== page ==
Déjà Vu of Nashville, Inc. is a business engaged “in the presentation of female performance dance entertainment to the consenting adult public.”  More prosaically, Déjà Vu operates a strip club.  That business, you will not be surprised to learn, has its detractors.  After those detractors found themselves unable to prevent Déjà Vu from operating as a permitted use in downtown Nashville, they took aim at Déjà Vu’s planned valet service, which was to be operated by a third party.  They succeeded in persuading the city to deny the permit application for that valet service.  In return, Continue Reading Tennessee District Court Dismisses Strip Club’s First Amendment Claim

The rats and cats are back.  We first reported on this case in 2016, after the Seventh Circuit determined that it might be moot.  As it turns out, the case was not moot, and “Scabby the Rat” returned to the appeals court again.  In a ruling last month, the Seventh Circuit found that the district court properly determined that the town’s ordinance prohibiting the inflatable rat was not content based and accorded with the First Amendment.

The facts of the case can be found in our earlier post.  After the Seventh Circuit suggested that the case might be moot due to an agreement between the union and employer, the case went back to the district court.  The district court subsequently found the case not to be moot, as the union was seeking damages for its inability to place the rat in the right-of-way.  In its ruling, the district court then found that the ordinance in question—which prohibited the placement of private signs in town right-of-ways—was content neutral and survived First Amendment scrutiny. Continue Reading Seventh Circuit Upholds Wisconsin Ordinance Prohibiting Inflatable “Scabby the Rat”

Nashville Pride Festival. Source: The Tennessean.

In a case that we reported on over a year ago, last fall, the Sixth Circuit Court of Appeals reversed a Tennessee judge’s entry of summary judgment in favor of the Nashville metropolitan government, finding instead that the relocation of protesters at Nashville’s Pride Festival violated the protesters’ First Amendment rights.

The facts of the case can be found in our prior post.  In short, this case arose from Nashville’s exclusion of anti-homosexuality preachers from the city’s annual Pride Festival, which celebrates the LGBT community of Nashville.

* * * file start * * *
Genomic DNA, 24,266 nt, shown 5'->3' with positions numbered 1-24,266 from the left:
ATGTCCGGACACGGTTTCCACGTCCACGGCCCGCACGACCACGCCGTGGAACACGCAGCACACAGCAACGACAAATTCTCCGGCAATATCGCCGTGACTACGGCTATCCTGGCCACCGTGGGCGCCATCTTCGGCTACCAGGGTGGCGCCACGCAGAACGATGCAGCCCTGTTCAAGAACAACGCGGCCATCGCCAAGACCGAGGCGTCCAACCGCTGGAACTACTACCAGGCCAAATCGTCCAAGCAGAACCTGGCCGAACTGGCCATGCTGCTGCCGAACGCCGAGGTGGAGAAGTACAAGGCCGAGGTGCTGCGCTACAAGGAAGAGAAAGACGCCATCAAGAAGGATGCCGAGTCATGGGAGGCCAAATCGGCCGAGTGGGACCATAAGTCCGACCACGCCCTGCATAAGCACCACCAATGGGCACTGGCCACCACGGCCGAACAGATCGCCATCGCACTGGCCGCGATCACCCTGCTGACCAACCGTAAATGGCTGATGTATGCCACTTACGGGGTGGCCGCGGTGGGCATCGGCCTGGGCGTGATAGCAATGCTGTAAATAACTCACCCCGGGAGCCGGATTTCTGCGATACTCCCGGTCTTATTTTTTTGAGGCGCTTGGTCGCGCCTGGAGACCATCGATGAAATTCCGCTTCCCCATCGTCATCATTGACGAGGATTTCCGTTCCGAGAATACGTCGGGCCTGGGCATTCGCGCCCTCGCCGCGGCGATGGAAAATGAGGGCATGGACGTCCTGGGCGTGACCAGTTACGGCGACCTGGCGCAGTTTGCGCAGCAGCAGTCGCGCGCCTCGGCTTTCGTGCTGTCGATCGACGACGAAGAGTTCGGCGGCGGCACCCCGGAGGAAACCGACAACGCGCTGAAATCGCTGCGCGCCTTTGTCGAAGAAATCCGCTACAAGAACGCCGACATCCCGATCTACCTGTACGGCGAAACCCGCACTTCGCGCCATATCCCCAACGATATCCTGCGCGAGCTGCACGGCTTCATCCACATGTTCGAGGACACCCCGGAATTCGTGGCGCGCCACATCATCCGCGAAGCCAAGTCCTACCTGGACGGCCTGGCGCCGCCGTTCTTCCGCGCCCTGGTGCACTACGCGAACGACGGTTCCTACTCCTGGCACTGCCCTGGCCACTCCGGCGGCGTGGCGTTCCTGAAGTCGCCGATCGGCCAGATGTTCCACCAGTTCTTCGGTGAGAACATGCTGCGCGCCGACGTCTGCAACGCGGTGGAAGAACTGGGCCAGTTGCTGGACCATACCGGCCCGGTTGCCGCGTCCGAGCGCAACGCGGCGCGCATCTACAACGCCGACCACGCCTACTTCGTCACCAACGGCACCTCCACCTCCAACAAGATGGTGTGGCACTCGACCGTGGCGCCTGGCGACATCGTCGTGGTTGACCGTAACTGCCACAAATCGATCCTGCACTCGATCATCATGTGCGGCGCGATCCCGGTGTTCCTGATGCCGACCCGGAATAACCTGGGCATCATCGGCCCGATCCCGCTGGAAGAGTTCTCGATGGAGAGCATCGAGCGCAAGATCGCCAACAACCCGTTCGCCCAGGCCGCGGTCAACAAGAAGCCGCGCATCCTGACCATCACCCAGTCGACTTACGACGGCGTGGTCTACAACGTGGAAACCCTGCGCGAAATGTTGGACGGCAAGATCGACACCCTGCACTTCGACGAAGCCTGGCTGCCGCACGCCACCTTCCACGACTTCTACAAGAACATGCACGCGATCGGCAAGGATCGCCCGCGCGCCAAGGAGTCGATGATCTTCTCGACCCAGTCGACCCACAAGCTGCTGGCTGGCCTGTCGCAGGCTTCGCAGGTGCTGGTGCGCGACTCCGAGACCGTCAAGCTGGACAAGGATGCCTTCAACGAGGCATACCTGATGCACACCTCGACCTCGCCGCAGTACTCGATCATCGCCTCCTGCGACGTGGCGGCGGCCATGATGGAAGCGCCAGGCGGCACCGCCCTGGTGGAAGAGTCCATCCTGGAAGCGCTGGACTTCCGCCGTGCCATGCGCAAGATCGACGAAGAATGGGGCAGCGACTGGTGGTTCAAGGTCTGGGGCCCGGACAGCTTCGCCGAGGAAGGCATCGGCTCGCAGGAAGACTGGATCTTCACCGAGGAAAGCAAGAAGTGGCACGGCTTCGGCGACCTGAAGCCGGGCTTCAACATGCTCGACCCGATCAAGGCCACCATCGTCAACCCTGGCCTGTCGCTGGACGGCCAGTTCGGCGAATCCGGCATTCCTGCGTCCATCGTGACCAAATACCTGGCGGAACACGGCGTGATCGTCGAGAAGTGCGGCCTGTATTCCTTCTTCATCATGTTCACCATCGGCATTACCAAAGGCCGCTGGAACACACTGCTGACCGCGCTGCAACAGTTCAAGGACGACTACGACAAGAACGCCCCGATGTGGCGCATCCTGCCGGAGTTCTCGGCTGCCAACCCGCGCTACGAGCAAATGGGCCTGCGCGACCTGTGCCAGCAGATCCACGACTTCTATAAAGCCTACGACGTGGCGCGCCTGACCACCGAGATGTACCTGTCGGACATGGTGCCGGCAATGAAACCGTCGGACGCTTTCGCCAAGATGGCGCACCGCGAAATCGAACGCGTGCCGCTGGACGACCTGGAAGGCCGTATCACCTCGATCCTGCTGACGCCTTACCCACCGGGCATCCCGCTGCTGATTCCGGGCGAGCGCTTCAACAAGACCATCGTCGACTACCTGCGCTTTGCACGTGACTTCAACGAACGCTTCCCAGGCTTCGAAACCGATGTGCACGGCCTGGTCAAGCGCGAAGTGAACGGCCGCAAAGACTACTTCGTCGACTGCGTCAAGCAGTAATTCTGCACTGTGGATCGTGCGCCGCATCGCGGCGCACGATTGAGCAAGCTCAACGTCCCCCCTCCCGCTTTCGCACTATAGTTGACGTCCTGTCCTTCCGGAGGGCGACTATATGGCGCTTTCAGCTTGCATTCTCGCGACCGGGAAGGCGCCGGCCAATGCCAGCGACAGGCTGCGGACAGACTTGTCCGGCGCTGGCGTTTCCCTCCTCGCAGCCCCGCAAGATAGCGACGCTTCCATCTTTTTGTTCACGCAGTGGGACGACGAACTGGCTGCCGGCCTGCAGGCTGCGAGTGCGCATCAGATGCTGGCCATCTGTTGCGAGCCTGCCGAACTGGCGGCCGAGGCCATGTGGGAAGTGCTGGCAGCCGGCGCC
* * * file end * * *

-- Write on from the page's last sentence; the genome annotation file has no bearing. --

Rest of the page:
On appeal, the Sixth Circuit agreed with the district court that the area in question was a traditional public forum.  However, the appeals court found the relocation of the protesters to be content based.  Although Nashville contended that the relocation of the protesters was content neutral, because the speech in question interfered with the Pride Festival, its location obstructed ingress and egress to the Festival, and the protesters presented a danger to public safety due to the crowds that they drew.  The appellate court found that the first of these reasons was itself content based, since the protesters’ message was itself the reason that it interfered with the Festival.  In applying strict scrutiny, the Sixth Circuit found that the city had failed to demonstrate any compelling interest justifying its exclusion of the protesters from the Festival.

McGlone v. Metro. Govt. of Nashville, 749 Fed. Appx. 402 (6th Cir. 2018).

An example of San Francisco’s warning label. Image credit: Behavioral Science and Policy. Used subject to license.

A San Francisco ordinance requiring health warnings on advertisements for some sugar-sweetened beverages has suffered an early defeat.  On January 31, the Ninth Circuit ruled, en banc, that the district court should have granted plaintiff American Beverage Association’s request for a preliminary injunction to prevent the ordinance’s enforcement.

At issue was the ordinance’s required rectangular warning label—similar to such labels for cigarettes—occupying 20% of any advertisement for many sugar-sweetened beverages.  The text of the warning was to read as follow: “WARNING: Drinking beverages with added sugar(s) contributes to obesity, diabetes, and tooth decay. This is a message from the City and County of San Francisco.”  Arguing that the ordinance impermissibly compelled commercial speech, the American Beverage Association sued and sought a preliminary injunction against its enforcement.

After the district court denied the requested preliminary injunction, the Ninth Circuit reversed.  The court concluded that, despite some recent uncertainty regarding the appropriate test, the Supreme Court’s decision in Zauderer v. Office of Disciplinary Counsel, 471 U.S. 626, 651 (1985), required an inquiry into whether San Francisco’s warning label was (1) purely factual, (2) non-controversial, and (3) not unjustified or unduly burdensome.

In the court’s view, the ordinance was likely to fail the Zauderer test’s third prong because the warning label was unduly burdensome.  The record indicated that a warning label half the size (i.e., 10% of the advertising area) would adequately accomplish the city’s primary objectives of warning consumers about the harms of sugar-sweetened beverages and reducing their consumption.  Moreover, San Francisco failed to show that the sizeable, contrasting label would not “drown out” the rest of the advertisement and would not effectively rule out the possibility of having an advertisement in the first place.  The panel cautioned, however, that it did not intend to set a per se rule that 10% warning labels were acceptable while 20% labels were not.

Three judges concurred in the judgment but departed from the majority’s reason.  Judge Ikuta would have instead applied the framework from the Supreme Court’s 2018 decision in National Institute of Family & Life Advocates v. Becerra,  ___U.S. ___, 138 S.Ct. 2361 (2018).  Chief Judge Thomas would have concluded that the warning was not “purely factual.” And Judge Nguyen disagreed with the majority’s application of Zauderer to speech that was not false, deceptive, or misleading but still concluded that a preliminary injunction was appropriate.

Full opinion available here: https://law.justia.com/cases/federal/appellate-courts/ca9/16-16072/16-16072-2019-01-31.html